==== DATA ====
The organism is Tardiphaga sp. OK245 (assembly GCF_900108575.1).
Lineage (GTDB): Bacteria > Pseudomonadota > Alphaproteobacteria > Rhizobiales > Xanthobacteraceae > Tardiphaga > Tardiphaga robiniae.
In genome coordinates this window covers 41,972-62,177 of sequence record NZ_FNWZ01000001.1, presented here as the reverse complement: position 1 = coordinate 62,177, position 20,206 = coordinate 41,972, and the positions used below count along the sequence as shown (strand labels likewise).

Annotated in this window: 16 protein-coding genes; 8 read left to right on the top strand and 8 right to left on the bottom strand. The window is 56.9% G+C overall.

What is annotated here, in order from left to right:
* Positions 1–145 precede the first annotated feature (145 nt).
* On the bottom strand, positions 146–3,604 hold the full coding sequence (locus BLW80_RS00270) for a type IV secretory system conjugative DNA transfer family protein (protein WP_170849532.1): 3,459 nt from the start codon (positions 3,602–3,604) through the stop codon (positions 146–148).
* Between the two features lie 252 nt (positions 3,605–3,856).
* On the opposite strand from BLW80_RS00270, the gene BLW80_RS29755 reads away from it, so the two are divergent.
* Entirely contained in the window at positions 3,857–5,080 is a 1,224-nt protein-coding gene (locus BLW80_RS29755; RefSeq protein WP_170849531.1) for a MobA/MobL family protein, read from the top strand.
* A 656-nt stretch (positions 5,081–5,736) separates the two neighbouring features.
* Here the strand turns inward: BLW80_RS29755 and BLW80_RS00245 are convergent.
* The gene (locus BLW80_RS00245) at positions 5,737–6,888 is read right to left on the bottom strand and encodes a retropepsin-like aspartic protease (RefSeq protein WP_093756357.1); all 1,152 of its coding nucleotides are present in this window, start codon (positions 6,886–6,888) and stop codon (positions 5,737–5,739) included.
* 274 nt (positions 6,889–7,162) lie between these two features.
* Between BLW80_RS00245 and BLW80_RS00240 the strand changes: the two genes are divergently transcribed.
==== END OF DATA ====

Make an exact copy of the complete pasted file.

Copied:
The organism is Tardiphaga sp. OK245 (assembly GCF_900108575.1).
Lineage (GTDB): Bacteria > Pseudomonadota > Alphaproteobacteria > Rhizobiales > Xanthobacteraceae > Tardiphaga > Tardiphaga robiniae.
In genome coordinates this window covers 41,972-62,177 of sequence record NZ_FNWZ01000001.1, presented here as the reverse complement: position 1 = coordinate 62,177, position 20,206 = coordinate 41,972, and the positions used below count along the sequence as shown (strand labels likewise).

Annotated in this window: 16 protein-coding genes; 8 read left to right on the top strand and 8 right to left on the bottom strand. The window is 56.9% G+C overall.

What is annotated here, in order from left to right:
* Positions 1–145 precede the first annotated feature (145 nt).
* On the bottom strand, positions 146–3,604 hold the full coding sequence (locus BLW80_RS00270) for a type IV secretory system conjugative DNA transfer family protein (protein WP_170849532.1): 3,459 nt from the start codon (positions 3,602–3,604) through the stop codon (positions 146–148).
* Between the two features lie 252 nt (positions 3,605–3,856).
* On the opposite strand from BLW80_RS00270, the gene BLW80_RS29755 reads away from it, so the two are divergent.
* Entirely contained in the window at positions 3,857–5,080 is a 1,224-nt protein-coding gene (locus BLW80_RS29755; RefSeq protein WP_170849531.1) for a MobA/MobL family protein, read from the top strand.
* A 656-nt stretch (positions 5,081–5,736) separates the two neighbouring features.
* Here the strand turns inward: BLW80_RS29755 and BLW80_RS00245 are convergent.
* The gene (locus BLW80_RS00245) at positions 5,737–6,888 is read right to left on the bottom strand and encodes a retropepsin-like aspartic protease (RefSeq protein WP_093756357.1); all 1,152 of its coding nucleotides are present in this window, start codon (positions 6,886–6,888) and stop codon (positions 5,737–5,739) included.
* 274 nt (positions 6,889–7,162) lie between these two features.
* Between BLW80_RS00245 and BLW80_RS00240 the strand changes: the two genes are divergently transcribed.